Ferris named among top schools for student voting

BIG RAPIDS — Officials at Ferris State University are celebrating the school’s inclusion on a national publication’s list of universities which support student voting.

Ferris was included among 150 schools, including seven in Michigan, in the Washington Monthly’s Nov. 1 article, “Which Colleges Encourage Their Students to Vote?” The magazine based its criteria on four factors; including participation in a study that allows colleges to calculate their voter registration and turnout rates, and making data from that study publicly available.

“College students, particularly those who are young adults, are not known for high voter turnout rates. … It is little wonder that politicians spend a disproportionate amount of time and resources on issues important to older — instead of younger — adults,” the article states. “These institutions … show that civic engagement is alive and well on college campuses.”

Using the most recent data available, in the 2016 presidential election, 67.9 percent of the 14,165 Ferris students who were on campus at the time were registered to vote, according to the National Study of Learning, Voting and Engagement (NSLVE), at Tufts University in Massachusetts

Ferris students voted at a 44.4 percent clip, according to the NSLVE. That figure fell short of the average of surveyed institutions, which was 50.4 percent, but was up 3.6 percent from the 2012 presidential election locally.

Ferris officials credited the school’s Political Engagement Project (PEP) program with helping raise those numbers. The goal of PEP, explained program coordinator and Ferris history professor Christian Peterson, is to increase political awareness among undergraduate students through a variety of methods, in a non-partisan way.

“What we try to do is give students more information to educate themselves about politics and the process of democracy in America,” Peterson said. “We also try to engage students and get them out to vote. … We don’t care how they vote. I try to abide by the old fairness doctrine, and if there’s two sides to an issue, each side gets equal time.”

Among recent activities put on recently through PEP were Constitution Day, when pamphlets on voting rights were distributed on campus; an initiative to provide transportation for students who couldn’t drive to polling places on Election Day; a mixer; and the screening of a film about democracy.

Peterson believes fostering political awareness in young people is key to helping form a well-rounded citizenry. He also said college students can help sway an election. Peterson pointed to the passage of three statewide proposals in the Nov. 6 election, as well as the election of a Democratic governor, Gretchen Whitmer, as examples of what can happen when students go to the polls.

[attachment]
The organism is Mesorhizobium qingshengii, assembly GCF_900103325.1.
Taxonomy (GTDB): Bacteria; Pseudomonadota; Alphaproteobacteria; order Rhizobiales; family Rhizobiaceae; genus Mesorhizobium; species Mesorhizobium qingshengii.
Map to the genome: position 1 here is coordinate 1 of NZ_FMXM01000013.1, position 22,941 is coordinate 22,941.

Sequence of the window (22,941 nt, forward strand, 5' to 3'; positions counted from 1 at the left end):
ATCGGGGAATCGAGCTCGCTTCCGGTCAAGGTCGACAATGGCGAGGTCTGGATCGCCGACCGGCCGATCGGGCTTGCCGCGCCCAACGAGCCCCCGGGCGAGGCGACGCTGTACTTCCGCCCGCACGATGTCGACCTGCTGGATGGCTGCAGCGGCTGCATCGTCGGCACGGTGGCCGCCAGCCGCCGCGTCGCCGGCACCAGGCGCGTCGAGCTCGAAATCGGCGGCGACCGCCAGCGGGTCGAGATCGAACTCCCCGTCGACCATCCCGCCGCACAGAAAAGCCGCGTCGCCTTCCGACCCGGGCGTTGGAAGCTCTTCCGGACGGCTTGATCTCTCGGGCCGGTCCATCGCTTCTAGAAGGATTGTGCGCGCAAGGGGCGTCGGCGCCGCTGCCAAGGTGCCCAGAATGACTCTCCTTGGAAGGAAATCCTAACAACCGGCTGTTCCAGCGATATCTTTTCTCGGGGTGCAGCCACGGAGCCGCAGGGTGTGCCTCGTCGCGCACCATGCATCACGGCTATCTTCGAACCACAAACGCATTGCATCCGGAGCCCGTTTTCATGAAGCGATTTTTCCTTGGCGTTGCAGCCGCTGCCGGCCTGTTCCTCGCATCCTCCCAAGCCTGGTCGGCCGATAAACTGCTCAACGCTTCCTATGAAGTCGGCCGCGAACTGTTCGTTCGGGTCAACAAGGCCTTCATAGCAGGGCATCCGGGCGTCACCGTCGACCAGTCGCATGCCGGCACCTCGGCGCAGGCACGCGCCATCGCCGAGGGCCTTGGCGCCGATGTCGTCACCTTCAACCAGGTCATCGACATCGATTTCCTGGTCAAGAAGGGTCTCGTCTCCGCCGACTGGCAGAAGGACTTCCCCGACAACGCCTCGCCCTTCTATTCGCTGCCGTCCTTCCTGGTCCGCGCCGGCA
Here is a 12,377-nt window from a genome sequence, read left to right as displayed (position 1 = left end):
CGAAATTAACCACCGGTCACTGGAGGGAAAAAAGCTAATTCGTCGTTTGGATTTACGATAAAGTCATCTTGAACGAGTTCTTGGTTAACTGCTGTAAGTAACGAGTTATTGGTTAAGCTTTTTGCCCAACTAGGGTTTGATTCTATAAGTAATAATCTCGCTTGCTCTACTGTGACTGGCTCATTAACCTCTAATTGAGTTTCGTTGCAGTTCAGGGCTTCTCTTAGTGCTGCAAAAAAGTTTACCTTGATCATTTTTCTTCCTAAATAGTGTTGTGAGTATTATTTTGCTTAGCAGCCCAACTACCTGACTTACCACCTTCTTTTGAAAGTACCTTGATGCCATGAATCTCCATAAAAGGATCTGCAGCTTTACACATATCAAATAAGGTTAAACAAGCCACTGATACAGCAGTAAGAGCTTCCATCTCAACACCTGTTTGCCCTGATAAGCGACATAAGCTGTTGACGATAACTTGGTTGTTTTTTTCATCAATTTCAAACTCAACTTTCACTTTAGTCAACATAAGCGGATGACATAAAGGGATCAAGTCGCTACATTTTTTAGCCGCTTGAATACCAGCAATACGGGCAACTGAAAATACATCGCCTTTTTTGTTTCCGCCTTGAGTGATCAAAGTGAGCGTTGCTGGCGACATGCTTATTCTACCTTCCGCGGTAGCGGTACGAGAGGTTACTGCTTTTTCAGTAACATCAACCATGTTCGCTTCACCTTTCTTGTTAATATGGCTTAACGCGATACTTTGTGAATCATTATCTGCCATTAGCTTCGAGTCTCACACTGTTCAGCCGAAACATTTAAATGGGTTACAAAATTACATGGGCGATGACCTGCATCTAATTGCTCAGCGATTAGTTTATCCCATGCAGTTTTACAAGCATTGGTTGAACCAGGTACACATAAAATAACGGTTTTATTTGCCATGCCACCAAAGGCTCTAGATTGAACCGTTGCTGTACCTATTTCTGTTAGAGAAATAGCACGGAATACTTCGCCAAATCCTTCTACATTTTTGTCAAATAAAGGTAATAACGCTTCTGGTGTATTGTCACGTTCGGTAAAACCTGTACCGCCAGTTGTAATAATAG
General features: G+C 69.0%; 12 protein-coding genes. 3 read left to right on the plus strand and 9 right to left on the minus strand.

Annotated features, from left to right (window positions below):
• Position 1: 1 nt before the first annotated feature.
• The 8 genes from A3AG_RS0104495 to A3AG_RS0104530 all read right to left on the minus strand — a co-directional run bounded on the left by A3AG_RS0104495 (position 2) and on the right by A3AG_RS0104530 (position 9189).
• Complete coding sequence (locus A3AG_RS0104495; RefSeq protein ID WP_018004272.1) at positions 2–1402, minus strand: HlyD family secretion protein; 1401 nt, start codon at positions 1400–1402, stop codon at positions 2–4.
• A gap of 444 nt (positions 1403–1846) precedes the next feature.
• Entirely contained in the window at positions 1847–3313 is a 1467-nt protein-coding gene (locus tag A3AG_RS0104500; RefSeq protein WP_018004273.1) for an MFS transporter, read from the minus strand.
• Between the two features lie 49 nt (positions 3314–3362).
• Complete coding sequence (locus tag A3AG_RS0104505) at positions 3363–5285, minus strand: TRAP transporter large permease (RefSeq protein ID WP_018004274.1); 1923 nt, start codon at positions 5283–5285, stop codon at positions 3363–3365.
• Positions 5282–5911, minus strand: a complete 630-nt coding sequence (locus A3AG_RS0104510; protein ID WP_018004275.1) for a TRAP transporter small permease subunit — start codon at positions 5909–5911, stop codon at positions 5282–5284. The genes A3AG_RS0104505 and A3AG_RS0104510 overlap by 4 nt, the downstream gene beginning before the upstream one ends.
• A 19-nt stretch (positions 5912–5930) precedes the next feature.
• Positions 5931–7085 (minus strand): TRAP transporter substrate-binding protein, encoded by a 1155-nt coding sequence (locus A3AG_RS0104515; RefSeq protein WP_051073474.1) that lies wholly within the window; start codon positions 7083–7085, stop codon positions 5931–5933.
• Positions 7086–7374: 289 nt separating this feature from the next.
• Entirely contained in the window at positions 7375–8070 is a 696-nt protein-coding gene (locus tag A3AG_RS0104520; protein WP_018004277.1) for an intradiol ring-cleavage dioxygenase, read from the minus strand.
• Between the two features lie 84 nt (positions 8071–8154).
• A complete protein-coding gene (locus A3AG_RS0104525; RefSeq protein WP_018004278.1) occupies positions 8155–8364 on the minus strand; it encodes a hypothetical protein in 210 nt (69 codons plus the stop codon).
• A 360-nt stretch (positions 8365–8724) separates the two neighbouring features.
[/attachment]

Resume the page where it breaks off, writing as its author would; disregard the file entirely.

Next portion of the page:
“At Ferris, it’s not self-evident that young voters are going to go Democrat. We have a lot of engaged voters who saw the last election and rallied behind (President Donald) Trump … but I think when you look across the state, factoring in universities with more left-leaning student populations, you can say students were one of many factors that played a part in those elections,” Peterson said.

Peterson believes students were especially spurred to vote by the inclusion of Proposal 3 on their ballots. The proposal, which was passed overwhelmingly by state voters, automatically registers citizens to vote at the Secretary of State’s Office unless the citizen declines and provides all registered voters access to an absentee ballot for any reason, among other provisions.

Peterson said his students — including some who were forced to go back to their hometowns to cast their ballots in-person — were motivated by the prospect of making voting easier and more accessible.

“A lot of Ferris students, and I can hear them, were complaining about having to drive to places like Flint, Lansing and Detroit just to cast their votes. Michigan is not an easy place for young people to vote. So even though Proposal 3 was sort of the ‘unsexy’ ballot proposal, I think a lot of students voted in that race,” he said.

However, not every student feels as strongly about the issues, Peterson said, so it’s validating to see Ferris’ efforts to push those students to the polls being recognized.

“It’s a good feeling, a very surprising feeling,” he said. “We didn’t go out for this and try to get it. But it’s something we can take and build on to try to get even more voters to the polls.”

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